The client-adviser relationship can sometimes feel like walking a tightrope, with advisers offering a steadying hand as clients step towards their future. The end destination ought to be a comfortable and enjoyable retirement, but there are inevitably going to be difficult moments to navigate en route.
Factors such as market volatility, potential illness, and inflation might get in the way and present periods of stress. Advisers, however, can use a number of tools to help keep their clients from toppling over on their journey. Central to this is building a trusted and strong relationship.
This is particularly pertinent when it comes to the retirement confidence gap that has been identified by the Embark Investor Confidence Barometer.
Our first Barometer, published at the beginning of last year, discovered a significant gap between advisers and their clients in relation to their retirement prospects. It found that 60% of advised investors were confident they will have enough money to meet their retirement plans. However, only 28% of advisers told us that they expected more than half of their clients to have the money to achieve their retirement plans.
The latest Barometer, released in March this year, found that both these figures had risen, to 78% and 34%, respectively. Although advisers appear to have become slightly more optimistic about their clients’ retirement prospects, the confidence gap between the two has actually widened. So, why are advised investors so much more optimistic than their advisers?
Challenges around effective communication have been suggested as another possible reason for the discrepancy. Investor optimism can make it difficult for advisers to get through to their clients and cool their enthusiasm, yet this idea sits at odds with the 84% of surveyed advised investors who said they were satisfied with their advisers’ communication.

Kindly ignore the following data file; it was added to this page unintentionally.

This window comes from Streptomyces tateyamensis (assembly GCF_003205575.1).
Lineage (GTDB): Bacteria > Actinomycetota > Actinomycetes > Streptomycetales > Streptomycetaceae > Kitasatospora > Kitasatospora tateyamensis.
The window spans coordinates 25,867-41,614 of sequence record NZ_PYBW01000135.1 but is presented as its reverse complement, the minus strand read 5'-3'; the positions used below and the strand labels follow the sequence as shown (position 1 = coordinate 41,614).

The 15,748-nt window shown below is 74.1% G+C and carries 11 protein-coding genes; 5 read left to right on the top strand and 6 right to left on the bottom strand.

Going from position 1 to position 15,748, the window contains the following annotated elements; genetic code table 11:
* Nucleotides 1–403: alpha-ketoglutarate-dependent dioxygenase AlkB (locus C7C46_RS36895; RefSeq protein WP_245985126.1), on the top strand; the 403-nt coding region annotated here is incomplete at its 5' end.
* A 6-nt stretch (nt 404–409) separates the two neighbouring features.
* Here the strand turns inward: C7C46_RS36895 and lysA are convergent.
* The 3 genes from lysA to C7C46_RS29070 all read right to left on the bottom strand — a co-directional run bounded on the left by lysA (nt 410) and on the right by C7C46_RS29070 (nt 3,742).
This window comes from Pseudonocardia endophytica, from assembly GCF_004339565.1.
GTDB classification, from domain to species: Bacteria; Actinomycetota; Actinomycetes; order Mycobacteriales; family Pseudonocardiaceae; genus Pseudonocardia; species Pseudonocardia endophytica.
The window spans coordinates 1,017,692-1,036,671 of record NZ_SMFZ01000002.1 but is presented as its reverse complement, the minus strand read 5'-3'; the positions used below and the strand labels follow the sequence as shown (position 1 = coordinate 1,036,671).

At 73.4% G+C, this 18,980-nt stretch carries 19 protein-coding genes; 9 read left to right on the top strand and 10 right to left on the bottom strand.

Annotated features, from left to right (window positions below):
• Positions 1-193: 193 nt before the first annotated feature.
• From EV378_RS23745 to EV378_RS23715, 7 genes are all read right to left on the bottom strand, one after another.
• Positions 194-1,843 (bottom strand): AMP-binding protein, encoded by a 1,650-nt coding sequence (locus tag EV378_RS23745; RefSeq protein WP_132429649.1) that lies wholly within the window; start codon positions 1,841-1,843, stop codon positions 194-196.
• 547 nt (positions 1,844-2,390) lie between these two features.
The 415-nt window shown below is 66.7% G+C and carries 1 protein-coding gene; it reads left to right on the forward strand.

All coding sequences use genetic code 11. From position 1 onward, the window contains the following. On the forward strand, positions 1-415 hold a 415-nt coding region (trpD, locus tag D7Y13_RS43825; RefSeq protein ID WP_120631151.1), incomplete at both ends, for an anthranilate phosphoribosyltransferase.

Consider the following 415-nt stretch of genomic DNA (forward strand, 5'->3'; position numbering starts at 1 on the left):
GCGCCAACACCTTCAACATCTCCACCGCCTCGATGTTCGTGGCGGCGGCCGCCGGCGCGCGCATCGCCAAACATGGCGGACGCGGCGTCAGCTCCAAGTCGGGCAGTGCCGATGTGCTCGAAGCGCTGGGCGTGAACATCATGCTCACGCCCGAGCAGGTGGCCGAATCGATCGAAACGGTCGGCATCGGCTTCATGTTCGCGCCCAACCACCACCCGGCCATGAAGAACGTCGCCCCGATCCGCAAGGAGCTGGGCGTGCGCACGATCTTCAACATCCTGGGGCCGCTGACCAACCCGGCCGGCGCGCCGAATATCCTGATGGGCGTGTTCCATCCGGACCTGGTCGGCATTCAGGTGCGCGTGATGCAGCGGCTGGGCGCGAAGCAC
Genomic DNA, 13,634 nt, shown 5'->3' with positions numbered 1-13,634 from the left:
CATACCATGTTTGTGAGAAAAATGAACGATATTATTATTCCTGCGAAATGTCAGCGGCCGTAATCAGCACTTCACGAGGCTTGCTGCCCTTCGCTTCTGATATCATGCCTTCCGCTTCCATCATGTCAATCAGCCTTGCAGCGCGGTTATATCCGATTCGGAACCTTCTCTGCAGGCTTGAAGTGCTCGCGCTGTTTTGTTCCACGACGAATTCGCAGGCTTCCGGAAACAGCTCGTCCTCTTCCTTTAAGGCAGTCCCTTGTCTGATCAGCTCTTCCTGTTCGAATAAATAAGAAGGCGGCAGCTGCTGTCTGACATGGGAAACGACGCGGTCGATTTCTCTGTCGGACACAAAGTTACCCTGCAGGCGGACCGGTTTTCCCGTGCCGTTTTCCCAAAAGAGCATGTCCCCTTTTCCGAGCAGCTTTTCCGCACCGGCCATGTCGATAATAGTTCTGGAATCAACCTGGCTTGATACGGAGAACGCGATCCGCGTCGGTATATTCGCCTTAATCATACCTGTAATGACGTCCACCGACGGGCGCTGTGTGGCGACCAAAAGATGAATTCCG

So, adviser-client relationships appear to be in rude health. But, is there more advisers can do to deliver the reality check their clients might need?
Here lies the balancing act. On the one hand, advisers don’t want their clients to worry, but, on the other, it’s their duty to make them aware of potential difficulties that may lie ahead. If they can narrow this confidence gap now, it will likely help ensure their clients can reach their intended destination, ultimately benefitting both investors and advisers in the long-term.
It may seem obvious, but going back to basics is always a good starting point. For example, we know that more personalised communication lands with greater impact. A 2017 study in the Journal of Financial Planning revealed that advisers who sent frequent greeting cards and personal notes saw higher levels of client satisfaction.
A positive outcome of the pandemic was the ability of advisers to deliver a more tailored approach to their communications by using technology. The latest Barometer found that a third of advisers believe that their clients are now more digitally savvy. As a result, many advisers and their clients rapidly embraced new ways of working and new technologies. One example of this is the implementation of automated nudges. These have helped advisers to produce more bespoke communications.
Most importantly, clients appear to be valuing this digital communication. Over 40% told us that a positive effect of the pandemic was the opportunity to have more online engagement with their adviser. Clearly, this will vary from client to client, and finding the right channels and moments for each individual is vital.
Higher quality and more frequent opportunities to engage with clients could present a chance for conversations to address any gap in retirement expectations. Advisers won’t want to appear overly pessimistic or cause clients to worry about their future, but, if an honest – yet difficult – conversation is needed to help secure a better outcome in retirement, then ultimately it’s the right thing to do.
A lack of alignment between the retirement confidence levels of advisers and advised investors is problematic. The use of new and tailored channels of communication may help create opportunities for advisers to bridge the gap. With client satisfaction surging to the highest it has been since the first Embark Investment Confidence Barometer, it is possible that the climate for these conversations has never been better as advisers seek to guide clients across the tightrope.
You can read more about the Embark Investor Confidence Barometer here
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